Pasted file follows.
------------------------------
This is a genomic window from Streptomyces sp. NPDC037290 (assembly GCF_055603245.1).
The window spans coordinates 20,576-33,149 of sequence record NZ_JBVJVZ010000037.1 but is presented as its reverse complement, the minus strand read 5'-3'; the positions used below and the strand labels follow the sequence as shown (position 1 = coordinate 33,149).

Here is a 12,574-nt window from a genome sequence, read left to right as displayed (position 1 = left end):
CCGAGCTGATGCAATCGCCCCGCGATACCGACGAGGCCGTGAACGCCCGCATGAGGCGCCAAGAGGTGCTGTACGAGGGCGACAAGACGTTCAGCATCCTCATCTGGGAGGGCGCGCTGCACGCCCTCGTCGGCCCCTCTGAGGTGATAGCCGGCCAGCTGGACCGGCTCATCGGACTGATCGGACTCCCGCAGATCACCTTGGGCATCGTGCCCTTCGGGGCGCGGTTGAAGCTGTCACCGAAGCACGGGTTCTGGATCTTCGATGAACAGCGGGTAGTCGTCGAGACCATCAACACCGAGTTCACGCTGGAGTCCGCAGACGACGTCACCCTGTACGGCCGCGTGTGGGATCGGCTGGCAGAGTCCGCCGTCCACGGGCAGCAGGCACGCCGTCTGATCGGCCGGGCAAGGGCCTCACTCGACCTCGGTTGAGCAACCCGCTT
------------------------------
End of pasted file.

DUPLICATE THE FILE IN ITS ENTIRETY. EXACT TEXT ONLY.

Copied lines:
This is a genomic window from Streptomyces sp. NPDC037290 (assembly GCF_055603245.1).
The window spans coordinates 20,576-33,149 of sequence record NZ_JBVJVZ010000037.1 but is presented as its reverse complement, the minus strand read 5'-3'; the positions used below and the strand labels follow the sequence as shown (position 1 = coordinate 33,149).

Here is a 12,574-nt window from a genome sequence, read left to right as displayed (position 1 = left end):
CCGAGCTGATGCAATCGCCCCGCGATACCGACGAGGCCGTGAACGCCCGCATGAGGCGCCAAGAGGTGCTGTACGAGGGCGACAAGACGTTCAGCATCCTCATCTGGGAGGGCGCGCTGCACGCCCTCGTCGGCCCCTCTGAGGTGATAGCCGGCCAGCTGGACCGGCTCATCGGACTGATCGGACTCCCGCAGATCACCTTGGGCATCGTGCCCTTCGGGGCGCGGTTGAAGCTGTCACCGAAGCACGGGTTCTGGATCTTCGATGAACAGCGGGTAGTCGTCGAGACCATCAACACCGAGTTCACGCTGGAGTCCGCAGACGACGTCACCCTGTACGGCCGCGTGTGGGATCGGCTGGCAGAGTCCGCCGTCCACGGGCAGCAGGCACGCCGTCTGATCGGCCGGGCAAGGGCCTCACTCGACCTCGGTTGAGCAACCCGCTT